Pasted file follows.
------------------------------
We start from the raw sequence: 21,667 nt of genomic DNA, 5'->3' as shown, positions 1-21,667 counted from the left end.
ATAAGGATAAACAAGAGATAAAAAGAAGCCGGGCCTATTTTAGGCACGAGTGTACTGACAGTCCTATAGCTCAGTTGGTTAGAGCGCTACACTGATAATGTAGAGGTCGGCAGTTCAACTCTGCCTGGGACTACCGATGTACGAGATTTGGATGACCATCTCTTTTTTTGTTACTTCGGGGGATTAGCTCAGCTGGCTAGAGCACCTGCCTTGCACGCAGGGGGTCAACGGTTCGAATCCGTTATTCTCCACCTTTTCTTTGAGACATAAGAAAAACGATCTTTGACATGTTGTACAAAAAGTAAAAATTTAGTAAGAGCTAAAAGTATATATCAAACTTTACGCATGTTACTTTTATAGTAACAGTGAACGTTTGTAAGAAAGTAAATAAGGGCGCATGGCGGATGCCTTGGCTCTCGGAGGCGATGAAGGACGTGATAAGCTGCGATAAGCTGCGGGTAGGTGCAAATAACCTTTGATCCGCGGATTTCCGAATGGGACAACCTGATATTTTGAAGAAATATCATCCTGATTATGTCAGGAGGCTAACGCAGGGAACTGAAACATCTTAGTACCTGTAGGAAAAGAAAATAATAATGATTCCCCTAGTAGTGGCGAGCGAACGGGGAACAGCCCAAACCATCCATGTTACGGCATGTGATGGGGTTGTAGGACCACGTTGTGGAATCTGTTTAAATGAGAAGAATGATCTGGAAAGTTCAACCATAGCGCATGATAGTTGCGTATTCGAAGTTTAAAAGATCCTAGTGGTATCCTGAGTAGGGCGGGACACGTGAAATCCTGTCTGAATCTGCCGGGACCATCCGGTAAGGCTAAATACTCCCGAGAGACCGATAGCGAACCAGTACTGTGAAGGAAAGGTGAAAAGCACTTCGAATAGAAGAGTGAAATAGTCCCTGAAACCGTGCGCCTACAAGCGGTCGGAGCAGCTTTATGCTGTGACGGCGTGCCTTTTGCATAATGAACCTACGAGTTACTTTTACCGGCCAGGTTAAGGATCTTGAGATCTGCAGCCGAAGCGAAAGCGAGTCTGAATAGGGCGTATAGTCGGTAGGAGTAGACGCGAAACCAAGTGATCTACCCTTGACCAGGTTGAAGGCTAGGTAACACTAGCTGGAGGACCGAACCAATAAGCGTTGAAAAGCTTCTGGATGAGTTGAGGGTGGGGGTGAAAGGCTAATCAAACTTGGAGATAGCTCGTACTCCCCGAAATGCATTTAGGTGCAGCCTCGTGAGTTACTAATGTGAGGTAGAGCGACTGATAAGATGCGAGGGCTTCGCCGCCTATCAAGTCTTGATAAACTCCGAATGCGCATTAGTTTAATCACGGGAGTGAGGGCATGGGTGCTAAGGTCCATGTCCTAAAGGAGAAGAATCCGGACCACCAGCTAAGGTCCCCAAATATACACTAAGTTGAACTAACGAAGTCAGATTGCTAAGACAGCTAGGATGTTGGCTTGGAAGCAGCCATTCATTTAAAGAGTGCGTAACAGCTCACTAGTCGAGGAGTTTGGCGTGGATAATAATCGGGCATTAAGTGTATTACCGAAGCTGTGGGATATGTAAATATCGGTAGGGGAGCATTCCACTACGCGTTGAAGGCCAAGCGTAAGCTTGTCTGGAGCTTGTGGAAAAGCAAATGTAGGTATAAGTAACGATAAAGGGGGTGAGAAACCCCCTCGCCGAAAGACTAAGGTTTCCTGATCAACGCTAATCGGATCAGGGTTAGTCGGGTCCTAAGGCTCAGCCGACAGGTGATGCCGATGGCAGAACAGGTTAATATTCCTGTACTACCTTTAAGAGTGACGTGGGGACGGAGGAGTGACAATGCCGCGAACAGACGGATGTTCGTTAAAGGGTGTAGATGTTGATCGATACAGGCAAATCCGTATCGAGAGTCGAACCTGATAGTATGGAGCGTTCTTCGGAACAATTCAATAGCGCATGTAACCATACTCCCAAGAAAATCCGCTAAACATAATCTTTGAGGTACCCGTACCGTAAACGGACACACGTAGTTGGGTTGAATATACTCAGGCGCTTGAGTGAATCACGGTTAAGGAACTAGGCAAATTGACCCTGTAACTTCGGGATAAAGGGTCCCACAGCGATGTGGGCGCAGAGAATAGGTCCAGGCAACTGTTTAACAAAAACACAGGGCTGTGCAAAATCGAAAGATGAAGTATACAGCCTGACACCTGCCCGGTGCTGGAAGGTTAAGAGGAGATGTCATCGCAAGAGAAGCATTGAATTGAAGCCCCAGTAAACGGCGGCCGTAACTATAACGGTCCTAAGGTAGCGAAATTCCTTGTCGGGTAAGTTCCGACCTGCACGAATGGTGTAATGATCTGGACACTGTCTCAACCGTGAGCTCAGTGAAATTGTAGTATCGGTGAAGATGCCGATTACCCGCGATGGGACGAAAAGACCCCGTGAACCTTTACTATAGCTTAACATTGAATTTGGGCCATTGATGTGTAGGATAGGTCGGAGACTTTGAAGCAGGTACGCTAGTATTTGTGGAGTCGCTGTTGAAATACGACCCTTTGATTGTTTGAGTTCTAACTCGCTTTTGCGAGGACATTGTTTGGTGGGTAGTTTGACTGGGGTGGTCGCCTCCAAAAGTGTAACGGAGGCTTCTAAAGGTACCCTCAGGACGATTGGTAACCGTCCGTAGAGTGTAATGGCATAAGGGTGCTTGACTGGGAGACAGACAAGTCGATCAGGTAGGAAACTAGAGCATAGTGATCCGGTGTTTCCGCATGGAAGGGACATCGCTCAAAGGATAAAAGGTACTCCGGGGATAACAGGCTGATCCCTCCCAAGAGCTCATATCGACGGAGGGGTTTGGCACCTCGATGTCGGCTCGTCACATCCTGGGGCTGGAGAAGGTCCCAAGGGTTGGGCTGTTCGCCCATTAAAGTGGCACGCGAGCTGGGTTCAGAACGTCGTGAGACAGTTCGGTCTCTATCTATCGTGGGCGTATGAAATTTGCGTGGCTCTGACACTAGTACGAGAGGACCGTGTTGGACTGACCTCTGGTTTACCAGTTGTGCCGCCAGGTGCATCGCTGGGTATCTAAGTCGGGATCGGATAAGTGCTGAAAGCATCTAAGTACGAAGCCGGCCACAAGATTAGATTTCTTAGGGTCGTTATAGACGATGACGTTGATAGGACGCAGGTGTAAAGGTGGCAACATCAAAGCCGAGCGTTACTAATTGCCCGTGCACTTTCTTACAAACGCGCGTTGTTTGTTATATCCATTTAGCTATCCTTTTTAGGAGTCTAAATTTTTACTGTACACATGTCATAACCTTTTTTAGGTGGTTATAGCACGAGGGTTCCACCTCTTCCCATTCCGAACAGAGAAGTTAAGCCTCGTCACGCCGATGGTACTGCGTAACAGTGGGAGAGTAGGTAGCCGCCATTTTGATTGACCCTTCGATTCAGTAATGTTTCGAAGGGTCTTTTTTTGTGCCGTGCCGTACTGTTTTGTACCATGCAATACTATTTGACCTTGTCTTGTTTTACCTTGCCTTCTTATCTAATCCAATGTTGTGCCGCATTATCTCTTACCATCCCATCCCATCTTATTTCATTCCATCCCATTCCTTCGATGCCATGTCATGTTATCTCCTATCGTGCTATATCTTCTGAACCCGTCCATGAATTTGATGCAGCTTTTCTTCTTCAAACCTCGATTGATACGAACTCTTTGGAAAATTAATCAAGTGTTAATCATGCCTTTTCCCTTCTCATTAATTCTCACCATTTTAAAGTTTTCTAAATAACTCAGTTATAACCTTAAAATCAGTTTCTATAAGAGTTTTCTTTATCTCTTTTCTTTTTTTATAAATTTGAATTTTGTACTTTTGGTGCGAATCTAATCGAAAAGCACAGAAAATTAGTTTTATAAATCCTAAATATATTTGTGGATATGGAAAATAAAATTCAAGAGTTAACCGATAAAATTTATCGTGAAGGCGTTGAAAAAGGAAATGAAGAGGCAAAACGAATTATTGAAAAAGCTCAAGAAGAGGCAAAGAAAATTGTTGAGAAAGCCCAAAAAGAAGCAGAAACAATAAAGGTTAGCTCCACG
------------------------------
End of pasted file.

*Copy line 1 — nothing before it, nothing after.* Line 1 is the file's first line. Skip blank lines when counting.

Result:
We start from the raw sequence: 21,667 nt of genomic DNA, 5'->3' as shown, positions 1-21,667 counted from the left end.